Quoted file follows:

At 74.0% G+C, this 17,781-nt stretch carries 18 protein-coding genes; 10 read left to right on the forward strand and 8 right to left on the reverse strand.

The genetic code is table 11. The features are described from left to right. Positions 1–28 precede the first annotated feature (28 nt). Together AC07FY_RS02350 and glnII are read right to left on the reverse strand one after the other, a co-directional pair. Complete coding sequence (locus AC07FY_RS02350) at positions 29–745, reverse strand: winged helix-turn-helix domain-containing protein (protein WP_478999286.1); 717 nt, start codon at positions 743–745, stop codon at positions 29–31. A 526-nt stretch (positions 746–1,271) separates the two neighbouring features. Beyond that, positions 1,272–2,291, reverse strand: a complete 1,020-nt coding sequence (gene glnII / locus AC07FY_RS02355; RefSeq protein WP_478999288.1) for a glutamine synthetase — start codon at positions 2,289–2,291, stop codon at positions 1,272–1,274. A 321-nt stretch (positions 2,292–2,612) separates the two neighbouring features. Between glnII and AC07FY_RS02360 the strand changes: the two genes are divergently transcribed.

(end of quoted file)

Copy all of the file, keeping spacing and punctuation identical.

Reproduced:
At 74.0% G+C, this 17,781-nt stretch carries 18 protein-coding genes; 10 read left to right on the forward strand and 8 right to left on the reverse strand.

The genetic code is table 11. The features are described from left to right. Positions 1–28 precede the first annotated feature (28 nt). Together AC07FY_RS02350 and glnII are read right to left on the reverse strand one after the other, a co-directional pair. Complete coding sequence (locus AC07FY_RS02350) at positions 29–745, reverse strand: winged helix-turn-helix domain-containing protein (protein WP_478999286.1); 717 nt, start codon at positions 743–745, stop codon at positions 29–31. A 526-nt stretch (positions 746–1,271) separates the two neighbouring features. Beyond that, positions 1,272–2,291, reverse strand: a complete 1,020-nt coding sequence (gene glnII / locus AC07FY_RS02355; RefSeq protein WP_478999288.1) for a glutamine synthetase — start codon at positions 2,289–2,291, stop codon at positions 1,272–1,274. A 321-nt stretch (positions 2,292–2,612) separates the two neighbouring features. Between glnII and AC07FY_RS02360 the strand changes: the two genes are divergently transcribed.